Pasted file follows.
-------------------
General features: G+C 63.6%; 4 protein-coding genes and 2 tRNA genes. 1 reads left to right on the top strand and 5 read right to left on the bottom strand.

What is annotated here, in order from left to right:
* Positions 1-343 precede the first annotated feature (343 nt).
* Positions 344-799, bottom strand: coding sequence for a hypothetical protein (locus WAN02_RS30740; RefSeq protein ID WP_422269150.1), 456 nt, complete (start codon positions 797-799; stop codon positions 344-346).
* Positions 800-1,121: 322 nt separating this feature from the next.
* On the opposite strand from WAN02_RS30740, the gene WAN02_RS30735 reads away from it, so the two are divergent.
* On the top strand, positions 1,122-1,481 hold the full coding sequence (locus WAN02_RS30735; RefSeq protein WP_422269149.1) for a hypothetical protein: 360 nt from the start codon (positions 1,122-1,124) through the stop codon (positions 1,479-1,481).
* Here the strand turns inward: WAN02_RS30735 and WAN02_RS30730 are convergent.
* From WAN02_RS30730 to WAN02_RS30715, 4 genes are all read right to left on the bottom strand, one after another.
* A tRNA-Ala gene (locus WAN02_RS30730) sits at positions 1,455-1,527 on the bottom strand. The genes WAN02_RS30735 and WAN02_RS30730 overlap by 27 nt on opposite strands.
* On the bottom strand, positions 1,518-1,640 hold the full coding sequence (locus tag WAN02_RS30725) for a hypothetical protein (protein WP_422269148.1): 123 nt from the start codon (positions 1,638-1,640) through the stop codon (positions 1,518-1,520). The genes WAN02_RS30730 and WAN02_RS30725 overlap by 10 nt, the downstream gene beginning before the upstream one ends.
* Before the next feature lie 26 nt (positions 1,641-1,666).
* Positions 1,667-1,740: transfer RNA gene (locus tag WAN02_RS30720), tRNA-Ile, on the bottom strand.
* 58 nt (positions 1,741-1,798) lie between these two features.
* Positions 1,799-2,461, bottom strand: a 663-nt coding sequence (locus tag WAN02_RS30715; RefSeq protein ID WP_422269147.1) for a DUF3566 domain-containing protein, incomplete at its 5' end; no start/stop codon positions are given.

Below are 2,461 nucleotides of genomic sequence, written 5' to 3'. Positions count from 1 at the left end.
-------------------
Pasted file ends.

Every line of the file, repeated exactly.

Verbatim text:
General features: G+C 63.6%; 4 protein-coding genes and 2 tRNA genes. 1 reads left to right on the top strand and 5 read right to left on the bottom strand.

What is annotated here, in order from left to right:
* Positions 1-343 precede the first annotated feature (343 nt).
* Positions 344-799, bottom strand: coding sequence for a hypothetical protein (locus WAN02_RS30740; RefSeq protein ID WP_422269150.1), 456 nt, complete (start codon positions 797-799; stop codon positions 344-346).
* Positions 800-1,121: 322 nt separating this feature from the next.
* On the opposite strand from WAN02_RS30740, the gene WAN02_RS30735 reads away from it, so the two are divergent.
* On the top strand, positions 1,122-1,481 hold the full coding sequence (locus WAN02_RS30735; RefSeq protein WP_422269149.1) for a hypothetical protein: 360 nt from the start codon (positions 1,122-1,124) through the stop codon (positions 1,479-1,481).
* Here the strand turns inward: WAN02_RS30735 and WAN02_RS30730 are convergent.
* From WAN02_RS30730 to WAN02_RS30715, 4 genes are all read right to left on the bottom strand, one after another.
* A tRNA-Ala gene (locus WAN02_RS30730) sits at positions 1,455-1,527 on the bottom strand. The genes WAN02_RS30735 and WAN02_RS30730 overlap by 27 nt on opposite strands.
* On the bottom strand, positions 1,518-1,640 hold the full coding sequence (locus tag WAN02_RS30725) for a hypothetical protein (protein WP_422269148.1): 123 nt from the start codon (positions 1,638-1,640) through the stop codon (positions 1,518-1,520). The genes WAN02_RS30730 and WAN02_RS30725 overlap by 10 nt, the downstream gene beginning before the upstream one ends.
* Before the next feature lie 26 nt (positions 1,641-1,666).
* Positions 1,667-1,740: transfer RNA gene (locus tag WAN02_RS30720), tRNA-Ile, on the bottom strand.
* 58 nt (positions 1,741-1,798) lie between these two features.
* Positions 1,799-2,461, bottom strand: a 663-nt coding sequence (locus tag WAN02_RS30715; RefSeq protein ID WP_422269147.1) for a DUF3566 domain-containing protein, incomplete at its 5' end; no start/stop codon positions are given.

Below are 2,461 nucleotides of genomic sequence, written 5' to 3'. Positions count from 1 at the left end.